Between 5 March and 15 April 2015, the European Commission (the "EC") seeks consultation on a list of proposed Smart Grids Projects that may be eligible for a Projects of Common Interest ("PCI") label in energy infrastructure. By initiating the consultation procedure, the EC aimed to obtain an understanding of the demand for Smart Grids Projects with a PCI label. The final list of Smart Grids Projects that will acquire a PCI label will be published in the summer of 2015.

On 25 February 2015 the EC presented its Energy Union project with the intention to create an integrated energy market supplying reliable, affordable and climate-friendly energy. The development of Smart Grids Projects is considered key to the EC's Energy Union project taken into consideration that Smart Grids technology provides efficiencies with respect to energy production and distribution as well as consequential cost savings. A PCI label will allow Smart Grids Projects as well as their developers to enjoy benefits given to PCI projects including accelerated approval procedures and potential financing assistance from the Connecting Europe Facility (the “CEF”). Initiatives such as Smart Grids Projects and PCI labels are regarded as key incentives from the EC to develop an efficient energy network and market within Europe.

1.    Smart Grids Projects

Smart Grids Projects are able to monitor the energy flows by using analog or digital information and communications technology and utilize the gathered information to automatically adjust the system to fluctuation in the supply and demand of energy. Smart Grids technology increases the efficiency, sustainability and reliability of the production and distribution of electricity. Information gathered during the monitoring process of Smart Grids Projects can be utilized on different levels. For instance, Smart Grids technology in smart meters installed in households allows end-users to control their costs by enabling them to adjust their energy usage based on different energy prices throughout the day. The EU aims at least 80% of the electricity meters to be replaced by smart meters by 2020. At a higher level Smart Grids can be used to improve the integration of renewable energy in existing energy networks.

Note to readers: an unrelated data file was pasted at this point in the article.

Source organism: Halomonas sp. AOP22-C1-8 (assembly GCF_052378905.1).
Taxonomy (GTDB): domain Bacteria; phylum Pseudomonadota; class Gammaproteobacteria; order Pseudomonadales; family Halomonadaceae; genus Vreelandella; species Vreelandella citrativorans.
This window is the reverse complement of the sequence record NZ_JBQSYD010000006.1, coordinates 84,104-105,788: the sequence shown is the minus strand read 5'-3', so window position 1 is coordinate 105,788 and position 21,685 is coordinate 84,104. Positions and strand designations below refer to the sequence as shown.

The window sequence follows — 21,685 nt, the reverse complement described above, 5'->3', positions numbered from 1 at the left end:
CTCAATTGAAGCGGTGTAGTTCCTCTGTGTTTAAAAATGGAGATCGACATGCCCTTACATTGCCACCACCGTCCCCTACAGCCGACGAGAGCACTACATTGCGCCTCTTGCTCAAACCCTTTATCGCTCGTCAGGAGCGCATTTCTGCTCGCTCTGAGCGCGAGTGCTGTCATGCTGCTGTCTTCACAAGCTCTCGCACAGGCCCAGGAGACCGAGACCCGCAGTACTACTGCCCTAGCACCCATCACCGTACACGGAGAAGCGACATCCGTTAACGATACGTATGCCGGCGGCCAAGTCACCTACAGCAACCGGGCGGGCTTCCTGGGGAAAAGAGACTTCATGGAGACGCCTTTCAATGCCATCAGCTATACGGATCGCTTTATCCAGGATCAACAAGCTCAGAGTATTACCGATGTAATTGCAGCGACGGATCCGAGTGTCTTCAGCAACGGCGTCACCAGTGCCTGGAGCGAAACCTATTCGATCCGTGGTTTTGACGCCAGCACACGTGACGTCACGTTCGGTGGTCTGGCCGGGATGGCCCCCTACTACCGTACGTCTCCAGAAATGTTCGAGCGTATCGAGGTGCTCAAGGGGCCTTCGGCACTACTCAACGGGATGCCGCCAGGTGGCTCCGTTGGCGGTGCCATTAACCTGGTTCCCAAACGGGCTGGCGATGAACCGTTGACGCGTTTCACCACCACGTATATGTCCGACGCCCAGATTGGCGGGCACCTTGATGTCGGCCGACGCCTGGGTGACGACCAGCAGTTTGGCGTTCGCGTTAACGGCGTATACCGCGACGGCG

2.    TEN-E Regulation

In 2013, the EC has adopted Regulation (EU) no 347/2013 of the European Parliament and of the Council of 17 April 2013 on guidelines for trans-European energy infrastructure (the “TEN-E Regulation”) to further develop the energy networks in EU. The TEN-E Regulation sets out guidelines for PCI projects that contribute to European energy networks.

PCI projects are entitled to accelerated planning and permit granting procedures, lower administrative costs and the possibility of receiving financial support from the CEF. The first list of PCI projects was published by the EC in October 2013 which included 248 projects, yet only two were Smart Grids Projects. The EC intents to update the list of PCI projects every two years, which makes the list of Smart Grids Projects with a PCI label (the "Smart Grids PCI Project") currently under consultation the first update since 2013.

The TEN-E Regulation recognizes twelve priority corridors, one of which is Smart Grids deployment. By adopting Smart Grids technologies across the EU, the EC aims to integrate the behavior and actions of all users connected to the electricity network, in particular the generation and supply of large amounts of electricity from renewable and distributed energy sources in relation to the demand of end-users

2.1     Smart Grids PCI Project

The TEN-E Regulation stipulates the application procedure for obtaining a PCI label. The procedure is based on a regional approach whereby project promoters must submit their proposal for a Smart Grids PCI project to a regional group. These regional groups will evaluate the projects by assessing the contribution of the involved projects to the TEN-E Regulation’s key objectives of market integration, sustainability, competition and security of supply.

2.2     Financial Assistance from CEF

Once Smart Grids Projects obtained the label of PCI, they will not only benefit from accelerated licensing procedures and enhanced regulatory conditions, but they may also be eligible to receive EU financial assistance via CEF for researches and for works under certain conditions. This financial assistance can be in the form of grants or innovative financial instruments. In 2013, a budget of €5.85 billion was allocated by the EU to the trans-European energy infrastructure for the period from 2014 to 2020.

The EC currently has an open CEF call option which specifically aims at energy projects. This call option is scheduled until 29 April 2015 and a second call option for energy projects is scheduled for later in 2015. For 2015, a total of €650 million has been reserved for grants in the energy sector. The CEF Energy call option particularly supports projects that pursue the following objectives:

  1. ending energy isolation;
  2. eliminating energy bottlenecks; and
  3. completion of the internal energy market.

Although the budget of €5.85 billion sounds impressive, the support that the EC can give to these projects generally is limited. The majority of the projects will not receive sufficient support to cover more than 50% of the costs for the involved research and construction work. The EU support may be increased to a maximum of 75% of the costs for construction works under exceptional circumstances, that is when a Smart Grids Project contributes significantly to the security of supply, enhances energy solidarity between Member States or offers highly innovative solutions.